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Recent Examples on the Web: Noun

Our adversaries are developing hypersonic weapons and maneuvering missiles that threaten the United States’ ability to project power. Henry Obering Iii, Fortune, "I Used to Direct the Missile Defense Agency. America Needs New Weapons," 5 July 2018 But Booking’s aggressive push into home listings may be its most formidable adversary. Erin Griffith, WIRED, "The Airbnb Challenger You've Never Heard of (by Name)," 2 July 2018 Prestige says Ticketmaster's abuse of its market position extends to secondary ticket exchanges and that its adversary provides no transparency to consumers about how and why tickets wind up on one or another exchange. Eriq Gardner, The Hollywood Reporter, "Ticketmaster Secretly Provides Scalpers With Bot Software, Brokers Claim," 27 June 2018 His adversaries today point to that protest as evidence that Lopez Obrador lacks respect for democratic institutions, accusing him of a puritanical zeal that borders on authoritarianism. Kate Linthicum, latimes.com, "Fed up with violence and corruption, Mexican voters embrace a seasoned leftist who wants to double the minimum wage," 24 June 2018 Politicians and public figures are literally dehumanising their adversaries. The Economist, "American political rhetoric is sliding towards the sewer," 21 June 2018 But the searchlights also allowed the American gunners to see their adversaries. Gary Kamiya, San Francisco Chronicle, "How SF’s namesake ship survived a World War II ‘suicide’ mission," 9 June 2018 Trump was dismayed by Pyongyang’s bellicose rhetoric, the same theatrics Trump often deploys against his adversaries. Author: Philip Rucker, Ashley Parker, Josh Dawsey, Anchorage Daily News, "White House commitment to summit ended as spontaneously as it began," 25 May 2018 In Book One: A Journey Through the Heavens, a hidden celestial kingdom faces its greatest adversary as a paladin from beyond the blue uncovers a secret that could unravel their very existence. Tara Knight, The Root, "Beyond the Blue," 13 May 2018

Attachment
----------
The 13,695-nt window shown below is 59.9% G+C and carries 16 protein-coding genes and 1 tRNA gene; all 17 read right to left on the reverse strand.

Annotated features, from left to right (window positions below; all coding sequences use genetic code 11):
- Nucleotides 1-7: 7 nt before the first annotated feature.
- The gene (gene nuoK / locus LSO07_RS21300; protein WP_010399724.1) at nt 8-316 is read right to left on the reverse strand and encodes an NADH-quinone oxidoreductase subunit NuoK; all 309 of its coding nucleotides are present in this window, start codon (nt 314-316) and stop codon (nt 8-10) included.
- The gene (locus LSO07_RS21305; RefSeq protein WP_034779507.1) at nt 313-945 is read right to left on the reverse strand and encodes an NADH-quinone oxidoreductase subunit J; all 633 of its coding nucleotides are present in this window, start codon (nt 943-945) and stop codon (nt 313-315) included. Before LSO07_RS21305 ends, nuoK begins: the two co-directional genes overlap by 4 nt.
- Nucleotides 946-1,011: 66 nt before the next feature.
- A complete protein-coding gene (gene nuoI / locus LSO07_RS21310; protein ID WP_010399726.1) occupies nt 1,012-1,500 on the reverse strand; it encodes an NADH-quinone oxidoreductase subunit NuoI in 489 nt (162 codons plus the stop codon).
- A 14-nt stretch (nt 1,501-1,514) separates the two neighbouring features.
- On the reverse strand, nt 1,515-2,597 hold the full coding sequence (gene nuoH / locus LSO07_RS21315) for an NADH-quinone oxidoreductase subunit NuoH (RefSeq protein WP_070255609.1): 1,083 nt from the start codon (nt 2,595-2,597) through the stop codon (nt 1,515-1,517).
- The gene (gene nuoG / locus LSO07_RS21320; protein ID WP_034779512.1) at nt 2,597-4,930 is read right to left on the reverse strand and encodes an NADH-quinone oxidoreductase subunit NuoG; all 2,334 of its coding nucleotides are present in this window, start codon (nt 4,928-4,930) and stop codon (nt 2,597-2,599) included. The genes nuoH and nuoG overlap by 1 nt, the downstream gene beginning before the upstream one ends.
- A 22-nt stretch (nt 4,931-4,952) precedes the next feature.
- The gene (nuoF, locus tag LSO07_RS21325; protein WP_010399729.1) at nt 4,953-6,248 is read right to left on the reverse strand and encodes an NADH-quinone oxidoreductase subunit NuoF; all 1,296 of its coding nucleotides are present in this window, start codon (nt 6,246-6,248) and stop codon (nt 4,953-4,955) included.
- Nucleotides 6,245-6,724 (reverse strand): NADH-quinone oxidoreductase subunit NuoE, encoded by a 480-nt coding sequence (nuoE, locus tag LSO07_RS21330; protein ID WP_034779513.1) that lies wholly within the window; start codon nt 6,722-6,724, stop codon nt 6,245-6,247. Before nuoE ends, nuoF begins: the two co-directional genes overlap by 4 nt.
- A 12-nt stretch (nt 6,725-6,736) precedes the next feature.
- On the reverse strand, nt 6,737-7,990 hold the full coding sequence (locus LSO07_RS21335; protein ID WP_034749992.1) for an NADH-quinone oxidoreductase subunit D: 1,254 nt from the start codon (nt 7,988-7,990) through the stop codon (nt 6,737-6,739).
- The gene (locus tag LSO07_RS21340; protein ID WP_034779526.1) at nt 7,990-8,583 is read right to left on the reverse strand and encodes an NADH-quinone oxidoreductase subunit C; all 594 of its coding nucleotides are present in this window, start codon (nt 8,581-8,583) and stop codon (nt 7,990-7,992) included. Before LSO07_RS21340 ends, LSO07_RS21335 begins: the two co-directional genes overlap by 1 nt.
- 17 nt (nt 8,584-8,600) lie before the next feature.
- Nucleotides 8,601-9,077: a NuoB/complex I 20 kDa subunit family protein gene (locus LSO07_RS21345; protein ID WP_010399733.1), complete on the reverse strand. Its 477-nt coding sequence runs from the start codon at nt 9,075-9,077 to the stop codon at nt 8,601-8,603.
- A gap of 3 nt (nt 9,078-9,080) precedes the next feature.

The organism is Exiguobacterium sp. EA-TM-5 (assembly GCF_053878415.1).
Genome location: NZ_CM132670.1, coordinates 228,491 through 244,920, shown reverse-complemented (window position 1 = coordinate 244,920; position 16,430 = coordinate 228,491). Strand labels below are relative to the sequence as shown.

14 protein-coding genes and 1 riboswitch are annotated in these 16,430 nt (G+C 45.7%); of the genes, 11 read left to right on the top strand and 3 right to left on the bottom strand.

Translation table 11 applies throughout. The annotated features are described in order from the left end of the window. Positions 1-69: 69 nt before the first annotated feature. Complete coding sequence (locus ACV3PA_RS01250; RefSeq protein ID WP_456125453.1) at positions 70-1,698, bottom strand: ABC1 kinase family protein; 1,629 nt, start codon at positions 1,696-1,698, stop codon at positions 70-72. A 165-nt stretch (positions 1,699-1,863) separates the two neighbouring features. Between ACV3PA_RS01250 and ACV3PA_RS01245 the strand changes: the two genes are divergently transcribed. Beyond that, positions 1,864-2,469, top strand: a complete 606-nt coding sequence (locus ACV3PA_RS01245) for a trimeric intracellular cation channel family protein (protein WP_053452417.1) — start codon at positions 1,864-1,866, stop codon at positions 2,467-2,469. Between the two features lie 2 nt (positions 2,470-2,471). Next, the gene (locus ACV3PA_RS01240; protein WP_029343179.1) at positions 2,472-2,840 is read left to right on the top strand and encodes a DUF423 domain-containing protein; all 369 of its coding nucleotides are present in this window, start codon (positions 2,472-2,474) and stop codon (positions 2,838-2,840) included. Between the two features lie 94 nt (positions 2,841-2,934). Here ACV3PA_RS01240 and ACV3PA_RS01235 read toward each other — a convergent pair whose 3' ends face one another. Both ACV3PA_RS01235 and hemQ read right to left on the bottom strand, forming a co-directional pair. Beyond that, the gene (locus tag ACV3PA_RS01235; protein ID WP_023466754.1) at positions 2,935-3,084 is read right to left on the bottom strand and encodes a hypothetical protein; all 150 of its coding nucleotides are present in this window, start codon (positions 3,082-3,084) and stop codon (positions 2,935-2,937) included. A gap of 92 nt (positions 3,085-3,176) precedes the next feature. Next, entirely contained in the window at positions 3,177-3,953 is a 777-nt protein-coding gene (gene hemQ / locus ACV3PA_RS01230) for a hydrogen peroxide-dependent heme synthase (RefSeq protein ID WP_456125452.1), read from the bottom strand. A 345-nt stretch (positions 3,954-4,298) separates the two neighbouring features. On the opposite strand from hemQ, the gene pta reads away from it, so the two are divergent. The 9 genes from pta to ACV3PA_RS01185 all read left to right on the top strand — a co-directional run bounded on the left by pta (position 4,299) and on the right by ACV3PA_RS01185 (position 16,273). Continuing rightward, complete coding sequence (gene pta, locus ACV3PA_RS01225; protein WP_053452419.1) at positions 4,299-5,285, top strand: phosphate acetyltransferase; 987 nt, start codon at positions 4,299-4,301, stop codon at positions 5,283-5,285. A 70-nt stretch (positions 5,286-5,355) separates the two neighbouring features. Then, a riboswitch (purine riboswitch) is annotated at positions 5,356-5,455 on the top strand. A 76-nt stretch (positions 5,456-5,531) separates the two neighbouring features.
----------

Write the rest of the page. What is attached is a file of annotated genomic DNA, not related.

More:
Recent Examples on the Web: Adjective

In the story's boldest stroke of gallows humor, Joe and a fallen adversary croon softly together to a song on the radio, two souls improbably united by the strange, terrible intimacy of professional murder. Justin Chang, latimes.com, "Joaquin Phoenix descends into a hellish New York underworld in the haunting 'You Were Never Really Here'," 5 Apr. 2018 At the same time, Trump's tirades against trade deals with nations like China played into a belief among many people that such pacts had hollowed out the American dream, while building middle classes lives for citizens of adversary nations. Stephen Collinson, CNN, "Private jets scandal, tax plan test Trump's brand," 28 Sep. 2017 In oral arguments via telephone Tuesday, a panel of three appellate judges pressed both Purcell and adversary August Flentje, special counsel to the assistant U.S. attorney general, for additional evidence to back up their claims. Marisa Kendall, The Mercury News, "Trump travel ban case: States to file more evidence of ban’s harm," 9 Feb. 2017 The measure would bar the Pentagon from buying satellite services if there is a threat that they could be compromised by cyber vulnerabilities or because they are launched by or contained parts from adversary nations. John M. Donnelly, The Seattle Times, "House defense panel would create space combat force," 20 June 2017